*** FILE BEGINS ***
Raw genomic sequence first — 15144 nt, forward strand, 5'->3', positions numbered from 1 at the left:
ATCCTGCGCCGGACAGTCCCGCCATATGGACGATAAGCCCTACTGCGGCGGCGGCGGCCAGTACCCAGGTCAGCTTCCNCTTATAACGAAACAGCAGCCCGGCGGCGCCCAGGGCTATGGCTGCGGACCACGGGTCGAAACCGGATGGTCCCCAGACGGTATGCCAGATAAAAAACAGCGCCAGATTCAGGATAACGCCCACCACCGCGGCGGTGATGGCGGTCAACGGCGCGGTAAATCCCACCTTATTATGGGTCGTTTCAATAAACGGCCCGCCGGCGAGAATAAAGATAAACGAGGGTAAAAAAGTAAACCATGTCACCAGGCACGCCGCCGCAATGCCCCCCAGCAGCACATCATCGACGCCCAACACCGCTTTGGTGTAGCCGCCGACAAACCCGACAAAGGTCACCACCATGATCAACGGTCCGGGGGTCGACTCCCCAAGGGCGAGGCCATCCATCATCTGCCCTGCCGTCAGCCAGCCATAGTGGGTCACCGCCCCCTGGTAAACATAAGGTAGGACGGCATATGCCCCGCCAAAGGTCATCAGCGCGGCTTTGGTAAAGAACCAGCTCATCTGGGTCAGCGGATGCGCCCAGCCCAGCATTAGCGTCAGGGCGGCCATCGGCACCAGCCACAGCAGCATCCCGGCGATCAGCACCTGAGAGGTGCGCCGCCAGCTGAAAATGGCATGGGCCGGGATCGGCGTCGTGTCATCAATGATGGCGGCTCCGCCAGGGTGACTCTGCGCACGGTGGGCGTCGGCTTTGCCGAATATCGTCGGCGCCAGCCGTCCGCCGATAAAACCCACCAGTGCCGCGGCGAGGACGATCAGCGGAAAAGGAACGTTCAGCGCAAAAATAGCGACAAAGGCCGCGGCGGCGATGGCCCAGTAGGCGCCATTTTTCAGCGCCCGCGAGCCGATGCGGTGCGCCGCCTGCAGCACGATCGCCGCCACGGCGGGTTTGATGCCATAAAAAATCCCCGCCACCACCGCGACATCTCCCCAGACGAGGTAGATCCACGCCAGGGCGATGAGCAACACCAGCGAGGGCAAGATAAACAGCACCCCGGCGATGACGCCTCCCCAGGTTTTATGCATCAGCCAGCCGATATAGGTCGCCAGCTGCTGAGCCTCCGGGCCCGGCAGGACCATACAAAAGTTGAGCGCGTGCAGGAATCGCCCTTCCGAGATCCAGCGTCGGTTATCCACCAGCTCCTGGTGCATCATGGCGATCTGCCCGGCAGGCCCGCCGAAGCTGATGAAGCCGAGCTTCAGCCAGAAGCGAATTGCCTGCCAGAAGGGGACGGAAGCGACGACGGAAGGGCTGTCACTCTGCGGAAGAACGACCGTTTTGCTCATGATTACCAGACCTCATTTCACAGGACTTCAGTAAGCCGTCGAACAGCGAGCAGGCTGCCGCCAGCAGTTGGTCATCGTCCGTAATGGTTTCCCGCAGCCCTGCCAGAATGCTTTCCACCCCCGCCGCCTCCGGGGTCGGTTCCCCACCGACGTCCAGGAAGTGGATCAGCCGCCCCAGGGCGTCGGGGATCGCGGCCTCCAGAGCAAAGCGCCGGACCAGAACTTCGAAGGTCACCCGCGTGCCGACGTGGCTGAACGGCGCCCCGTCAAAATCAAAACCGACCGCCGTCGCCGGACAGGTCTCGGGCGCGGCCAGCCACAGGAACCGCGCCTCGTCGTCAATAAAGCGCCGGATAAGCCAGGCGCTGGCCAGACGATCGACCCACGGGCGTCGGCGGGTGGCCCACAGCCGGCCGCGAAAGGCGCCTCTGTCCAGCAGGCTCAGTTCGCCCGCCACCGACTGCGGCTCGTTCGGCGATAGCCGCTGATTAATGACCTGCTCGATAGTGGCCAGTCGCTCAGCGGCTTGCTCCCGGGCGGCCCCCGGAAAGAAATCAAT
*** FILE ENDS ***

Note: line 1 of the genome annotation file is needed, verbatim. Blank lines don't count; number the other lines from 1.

Raw genomic sequence first — 15144 nt, forward strand, 5'->3', positions numbered from 1 at the left: